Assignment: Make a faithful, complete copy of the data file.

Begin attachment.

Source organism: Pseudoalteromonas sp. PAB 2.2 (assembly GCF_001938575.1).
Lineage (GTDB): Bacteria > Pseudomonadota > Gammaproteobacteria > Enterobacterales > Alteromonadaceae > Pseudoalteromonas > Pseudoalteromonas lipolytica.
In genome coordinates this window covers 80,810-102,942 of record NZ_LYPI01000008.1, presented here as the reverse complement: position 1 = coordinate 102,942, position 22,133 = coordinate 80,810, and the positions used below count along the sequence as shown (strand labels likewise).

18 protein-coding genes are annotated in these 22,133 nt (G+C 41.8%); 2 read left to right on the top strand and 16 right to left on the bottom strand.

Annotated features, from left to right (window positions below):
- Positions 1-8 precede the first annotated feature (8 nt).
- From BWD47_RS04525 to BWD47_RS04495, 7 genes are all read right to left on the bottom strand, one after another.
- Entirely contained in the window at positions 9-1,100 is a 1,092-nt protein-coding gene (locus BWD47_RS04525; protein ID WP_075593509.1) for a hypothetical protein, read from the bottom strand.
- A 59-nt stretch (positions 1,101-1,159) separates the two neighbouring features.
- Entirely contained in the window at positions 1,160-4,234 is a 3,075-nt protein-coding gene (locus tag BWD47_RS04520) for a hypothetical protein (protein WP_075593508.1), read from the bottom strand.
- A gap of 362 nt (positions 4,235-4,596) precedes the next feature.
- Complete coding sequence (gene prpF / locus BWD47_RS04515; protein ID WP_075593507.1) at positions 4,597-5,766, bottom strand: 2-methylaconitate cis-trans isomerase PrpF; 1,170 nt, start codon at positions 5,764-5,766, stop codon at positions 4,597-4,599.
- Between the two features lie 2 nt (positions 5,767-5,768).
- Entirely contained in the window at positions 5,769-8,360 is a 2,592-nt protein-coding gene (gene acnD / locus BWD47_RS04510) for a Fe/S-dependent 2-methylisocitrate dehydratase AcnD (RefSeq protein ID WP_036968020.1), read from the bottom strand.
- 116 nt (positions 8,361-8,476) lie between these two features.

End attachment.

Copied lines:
Source organism: Pseudoalteromonas sp. PAB 2.2 (assembly GCF_001938575.1).
Lineage (GTDB): Bacteria > Pseudomonadota > Gammaproteobacteria > Enterobacterales > Alteromonadaceae > Pseudoalteromonas > Pseudoalteromonas lipolytica.
In genome coordinates this window covers 80,810-102,942 of record NZ_LYPI01000008.1, presented here as the reverse complement: position 1 = coordinate 102,942, position 22,133 = coordinate 80,810, and the positions used below count along the sequence as shown (strand labels likewise).

18 protein-coding genes are annotated in these 22,133 nt (G+C 41.8%); 2 read left to right on the top strand and 16 right to left on the bottom strand.

Annotated features, from left to right (window positions below):
- Positions 1-8 precede the first annotated feature (8 nt).
- From BWD47_RS04525 to BWD47_RS04495, 7 genes are all read right to left on the bottom strand, one after another.
- Entirely contained in the window at positions 9-1,100 is a 1,092-nt protein-coding gene (locus BWD47_RS04525; protein ID WP_075593509.1) for a hypothetical protein, read from the bottom strand.
- A 59-nt stretch (positions 1,101-1,159) separates the two neighbouring features.
- Entirely contained in the window at positions 1,160-4,234 is a 3,075-nt protein-coding gene (locus tag BWD47_RS04520) for a hypothetical protein (protein WP_075593508.1), read from the bottom strand.
- A gap of 362 nt (positions 4,235-4,596) precedes the next feature.
- Complete coding sequence (gene prpF / locus BWD47_RS04515; protein ID WP_075593507.1) at positions 4,597-5,766, bottom strand: 2-methylaconitate cis-trans isomerase PrpF; 1,170 nt, start codon at positions 5,764-5,766, stop codon at positions 4,597-4,599.
- Between the two features lie 2 nt (positions 5,767-5,768).
- Entirely contained in the window at positions 5,769-8,360 is a 2,592-nt protein-coding gene (gene acnD / locus BWD47_RS04510) for a Fe/S-dependent 2-methylisocitrate dehydratase AcnD (RefSeq protein ID WP_036968020.1), read from the bottom strand.
- 116 nt (positions 8,361-8,476) lie between these two features.